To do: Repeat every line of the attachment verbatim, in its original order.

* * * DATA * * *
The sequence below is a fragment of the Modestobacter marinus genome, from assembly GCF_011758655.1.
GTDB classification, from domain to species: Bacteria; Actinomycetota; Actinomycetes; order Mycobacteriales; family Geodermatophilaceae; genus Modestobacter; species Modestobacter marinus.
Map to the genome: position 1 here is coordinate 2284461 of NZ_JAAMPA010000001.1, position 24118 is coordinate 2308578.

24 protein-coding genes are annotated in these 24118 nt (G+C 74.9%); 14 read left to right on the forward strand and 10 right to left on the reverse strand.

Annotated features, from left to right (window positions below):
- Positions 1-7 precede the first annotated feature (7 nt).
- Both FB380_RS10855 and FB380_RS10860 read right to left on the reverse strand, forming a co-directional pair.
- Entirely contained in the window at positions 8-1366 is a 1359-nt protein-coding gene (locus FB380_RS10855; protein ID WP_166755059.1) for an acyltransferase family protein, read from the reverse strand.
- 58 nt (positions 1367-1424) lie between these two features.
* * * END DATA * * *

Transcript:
The sequence below is a fragment of the Modestobacter marinus genome, from assembly GCF_011758655.1.
GTDB classification, from domain to species: Bacteria; Actinomycetota; Actinomycetes; order Mycobacteriales; family Geodermatophilaceae; genus Modestobacter; species Modestobacter marinus.
Map to the genome: position 1 here is coordinate 2284461 of NZ_JAAMPA010000001.1, position 24118 is coordinate 2308578.

24 protein-coding genes are annotated in these 24118 nt (G+C 74.9%); 14 read left to right on the forward strand and 10 right to left on the reverse strand.

Annotated features, from left to right (window positions below):
- Positions 1-7 precede the first annotated feature (7 nt).
- Both FB380_RS10855 and FB380_RS10860 read right to left on the reverse strand, forming a co-directional pair.
- Entirely contained in the window at positions 8-1366 is a 1359-nt protein-coding gene (locus FB380_RS10855; protein ID WP_166755059.1) for an acyltransferase family protein, read from the reverse strand.
- 58 nt (positions 1367-1424) lie between these two features.